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    Why babies suckle

    Stroke your newborn’s cheek and you’ll find their mouth naturally opens, as though they’re expecting milk. And when you place your finger in their mouth they will instinctively begin to suckle.

    This happens because babies are born with several reflexes—including suckling—that help them survive before they develop voluntary skills of their own.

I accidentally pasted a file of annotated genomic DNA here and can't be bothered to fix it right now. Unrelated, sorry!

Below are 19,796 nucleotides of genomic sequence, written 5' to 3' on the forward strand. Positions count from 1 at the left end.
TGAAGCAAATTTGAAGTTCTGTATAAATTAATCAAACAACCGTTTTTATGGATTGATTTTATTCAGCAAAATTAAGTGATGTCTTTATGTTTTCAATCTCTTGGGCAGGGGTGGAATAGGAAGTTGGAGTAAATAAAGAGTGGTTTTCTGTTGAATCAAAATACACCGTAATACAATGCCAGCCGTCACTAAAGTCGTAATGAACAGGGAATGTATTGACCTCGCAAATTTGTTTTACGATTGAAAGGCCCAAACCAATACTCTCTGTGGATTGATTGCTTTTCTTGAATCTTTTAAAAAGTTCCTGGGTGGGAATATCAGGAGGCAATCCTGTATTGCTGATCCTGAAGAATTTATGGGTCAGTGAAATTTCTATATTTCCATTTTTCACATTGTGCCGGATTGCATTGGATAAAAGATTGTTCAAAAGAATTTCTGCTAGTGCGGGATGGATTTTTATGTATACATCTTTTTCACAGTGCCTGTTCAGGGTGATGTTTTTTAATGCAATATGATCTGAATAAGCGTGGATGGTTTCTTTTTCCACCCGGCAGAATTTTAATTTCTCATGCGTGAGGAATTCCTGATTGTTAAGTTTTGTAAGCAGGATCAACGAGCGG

Suckling is also incredibly comforting for your baby. When your little one suckles on your breast the hormone cholecystokinin (CCK) is released, creating a sleepy feeling. This is why some babies love to nurse for comfort and a soother can help calm your little one—even if it’s not a long-term strategy. Soothers do often help, but mum is number one!

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